All these reports are available by clicking on the left hand side navigation links. Go to ‘Visitors’ for example and then you will see on the main page a list of links to these reports. Click through each report, and take a look at the results displayed. You can then decide to ‘add to dashboard’  The next time you take a look at your analytics this information will be readily available on the opening page.

Date Range

The date range defaults to the last month of activity.  Looking at different dates and using the ‘compare to past’ option becomes more relevant once you have had analytics installed for some time.  You can then use it to look at your month on month or year on year performance at a glance as it will show two figures or lines on the graph, one for each date range.  So you can see instantly whether your new business cards or new Folksy facebook shop have had any effect on visitors to your shop.

You can focus on a particular day, week or even a season or maybe the school holidays.   Changing this date range effects all the reports on the dashboard and if you use the compare to past option (a tick box just below where you edit the dates) you will see the % increases and decreases shown in each dashboard report module.  Now these reports start to really mean something, through the comparrisons you can start to see the effects.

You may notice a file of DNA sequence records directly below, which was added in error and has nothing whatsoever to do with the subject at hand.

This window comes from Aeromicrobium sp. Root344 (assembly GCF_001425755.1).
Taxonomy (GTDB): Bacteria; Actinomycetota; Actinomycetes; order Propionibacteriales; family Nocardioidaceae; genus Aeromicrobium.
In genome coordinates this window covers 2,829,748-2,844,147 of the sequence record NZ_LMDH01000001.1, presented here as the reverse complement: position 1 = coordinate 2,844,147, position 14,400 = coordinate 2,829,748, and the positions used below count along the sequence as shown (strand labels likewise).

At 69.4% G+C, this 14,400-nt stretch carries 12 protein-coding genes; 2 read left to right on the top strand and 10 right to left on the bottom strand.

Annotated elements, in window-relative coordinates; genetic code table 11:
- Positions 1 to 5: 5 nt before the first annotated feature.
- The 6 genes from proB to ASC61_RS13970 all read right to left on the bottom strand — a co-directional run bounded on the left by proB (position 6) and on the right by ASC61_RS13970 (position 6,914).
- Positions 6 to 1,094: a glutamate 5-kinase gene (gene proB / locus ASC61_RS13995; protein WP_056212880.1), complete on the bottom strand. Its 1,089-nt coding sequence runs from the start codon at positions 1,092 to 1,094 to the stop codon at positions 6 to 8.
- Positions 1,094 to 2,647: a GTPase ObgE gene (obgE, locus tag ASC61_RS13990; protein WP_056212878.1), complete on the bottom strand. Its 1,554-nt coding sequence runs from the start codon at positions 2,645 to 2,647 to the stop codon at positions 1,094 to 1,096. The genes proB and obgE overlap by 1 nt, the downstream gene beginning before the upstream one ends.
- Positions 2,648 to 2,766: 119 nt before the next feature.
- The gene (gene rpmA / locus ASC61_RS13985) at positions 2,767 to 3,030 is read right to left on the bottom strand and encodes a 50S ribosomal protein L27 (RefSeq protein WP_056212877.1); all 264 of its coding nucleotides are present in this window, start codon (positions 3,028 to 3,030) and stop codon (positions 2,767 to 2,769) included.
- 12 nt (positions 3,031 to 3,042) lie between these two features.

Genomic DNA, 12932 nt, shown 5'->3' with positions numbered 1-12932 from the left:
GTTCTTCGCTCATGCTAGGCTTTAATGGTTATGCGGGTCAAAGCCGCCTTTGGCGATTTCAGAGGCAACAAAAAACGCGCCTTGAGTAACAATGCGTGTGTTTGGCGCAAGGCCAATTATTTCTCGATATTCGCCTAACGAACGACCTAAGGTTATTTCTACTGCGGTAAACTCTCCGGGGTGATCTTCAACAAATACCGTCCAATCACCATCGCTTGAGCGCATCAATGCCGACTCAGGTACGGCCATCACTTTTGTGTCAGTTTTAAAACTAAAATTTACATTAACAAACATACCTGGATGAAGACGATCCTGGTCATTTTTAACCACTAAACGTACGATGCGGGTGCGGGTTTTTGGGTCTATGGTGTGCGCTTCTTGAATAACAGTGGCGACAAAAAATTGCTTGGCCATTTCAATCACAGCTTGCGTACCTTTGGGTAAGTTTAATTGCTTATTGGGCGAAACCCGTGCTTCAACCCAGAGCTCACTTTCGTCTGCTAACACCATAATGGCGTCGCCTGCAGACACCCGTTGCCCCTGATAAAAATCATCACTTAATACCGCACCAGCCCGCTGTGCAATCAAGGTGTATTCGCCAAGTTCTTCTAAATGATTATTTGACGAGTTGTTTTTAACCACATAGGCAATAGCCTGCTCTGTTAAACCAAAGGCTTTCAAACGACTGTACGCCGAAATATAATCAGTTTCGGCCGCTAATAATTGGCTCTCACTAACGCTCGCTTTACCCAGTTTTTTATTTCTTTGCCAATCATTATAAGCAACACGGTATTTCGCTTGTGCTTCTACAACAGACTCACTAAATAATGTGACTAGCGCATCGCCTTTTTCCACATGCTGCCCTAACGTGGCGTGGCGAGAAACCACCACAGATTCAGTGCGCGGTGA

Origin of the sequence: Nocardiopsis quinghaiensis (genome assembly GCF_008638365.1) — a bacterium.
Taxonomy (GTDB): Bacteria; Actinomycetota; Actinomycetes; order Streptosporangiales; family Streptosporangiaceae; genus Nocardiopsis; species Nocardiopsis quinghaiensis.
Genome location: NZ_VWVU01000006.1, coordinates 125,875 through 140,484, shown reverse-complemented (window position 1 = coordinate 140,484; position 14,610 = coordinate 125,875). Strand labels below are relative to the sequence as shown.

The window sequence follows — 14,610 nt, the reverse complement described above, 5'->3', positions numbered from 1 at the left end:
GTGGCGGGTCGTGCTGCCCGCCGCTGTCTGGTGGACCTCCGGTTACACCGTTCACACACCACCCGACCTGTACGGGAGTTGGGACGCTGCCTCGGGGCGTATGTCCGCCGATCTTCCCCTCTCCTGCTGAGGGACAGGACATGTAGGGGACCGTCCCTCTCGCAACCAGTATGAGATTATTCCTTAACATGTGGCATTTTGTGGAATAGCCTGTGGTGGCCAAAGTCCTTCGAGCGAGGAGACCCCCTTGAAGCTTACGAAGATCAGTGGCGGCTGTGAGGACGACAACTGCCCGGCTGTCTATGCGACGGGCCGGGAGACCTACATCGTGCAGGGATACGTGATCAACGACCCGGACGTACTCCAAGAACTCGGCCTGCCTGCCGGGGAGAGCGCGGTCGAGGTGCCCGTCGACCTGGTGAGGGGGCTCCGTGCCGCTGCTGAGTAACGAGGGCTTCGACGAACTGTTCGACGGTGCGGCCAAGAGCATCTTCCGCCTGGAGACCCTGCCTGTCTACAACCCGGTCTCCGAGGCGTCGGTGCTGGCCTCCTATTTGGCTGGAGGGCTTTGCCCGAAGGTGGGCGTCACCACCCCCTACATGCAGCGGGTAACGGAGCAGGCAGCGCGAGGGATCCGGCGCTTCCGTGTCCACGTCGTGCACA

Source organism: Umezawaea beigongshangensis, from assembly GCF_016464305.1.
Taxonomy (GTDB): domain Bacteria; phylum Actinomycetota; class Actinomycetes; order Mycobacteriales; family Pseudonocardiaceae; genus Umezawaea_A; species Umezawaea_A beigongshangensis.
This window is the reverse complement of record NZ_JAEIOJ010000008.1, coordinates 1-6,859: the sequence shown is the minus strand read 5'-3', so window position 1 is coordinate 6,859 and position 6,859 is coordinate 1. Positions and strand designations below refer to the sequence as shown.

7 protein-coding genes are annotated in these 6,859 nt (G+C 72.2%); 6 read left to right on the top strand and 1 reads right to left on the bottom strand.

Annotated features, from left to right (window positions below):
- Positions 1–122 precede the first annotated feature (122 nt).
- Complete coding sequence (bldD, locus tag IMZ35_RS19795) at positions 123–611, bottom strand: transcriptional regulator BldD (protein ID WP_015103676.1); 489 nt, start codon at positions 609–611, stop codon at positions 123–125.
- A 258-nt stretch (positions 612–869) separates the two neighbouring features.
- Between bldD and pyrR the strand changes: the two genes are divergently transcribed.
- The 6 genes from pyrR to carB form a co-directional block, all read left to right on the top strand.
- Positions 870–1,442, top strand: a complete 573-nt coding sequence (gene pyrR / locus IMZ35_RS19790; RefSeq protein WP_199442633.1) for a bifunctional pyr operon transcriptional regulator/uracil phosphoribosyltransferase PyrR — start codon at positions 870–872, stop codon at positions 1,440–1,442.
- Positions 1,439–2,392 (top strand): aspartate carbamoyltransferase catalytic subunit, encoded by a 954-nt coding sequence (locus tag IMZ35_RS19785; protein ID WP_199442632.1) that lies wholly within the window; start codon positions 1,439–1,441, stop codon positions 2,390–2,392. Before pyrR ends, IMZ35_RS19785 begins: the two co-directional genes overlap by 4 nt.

The Main Graph

The default view for this is ‘visits’. You should hopefully see the spikes from here where you have listed and promoted new items, run giveaways or been featured/linked to on another website (a referral) – it’s a very quick visualisation of your promotional activity.  You can use the dropdown box at the top right of the graph to add a further ‘metric’, (another line to compare against) or to analyse the different kinds of visits.


  • Visits – The number of clicks through to your page, this can record multiple visits from the same computer. It’s a quick way of checking how things are going.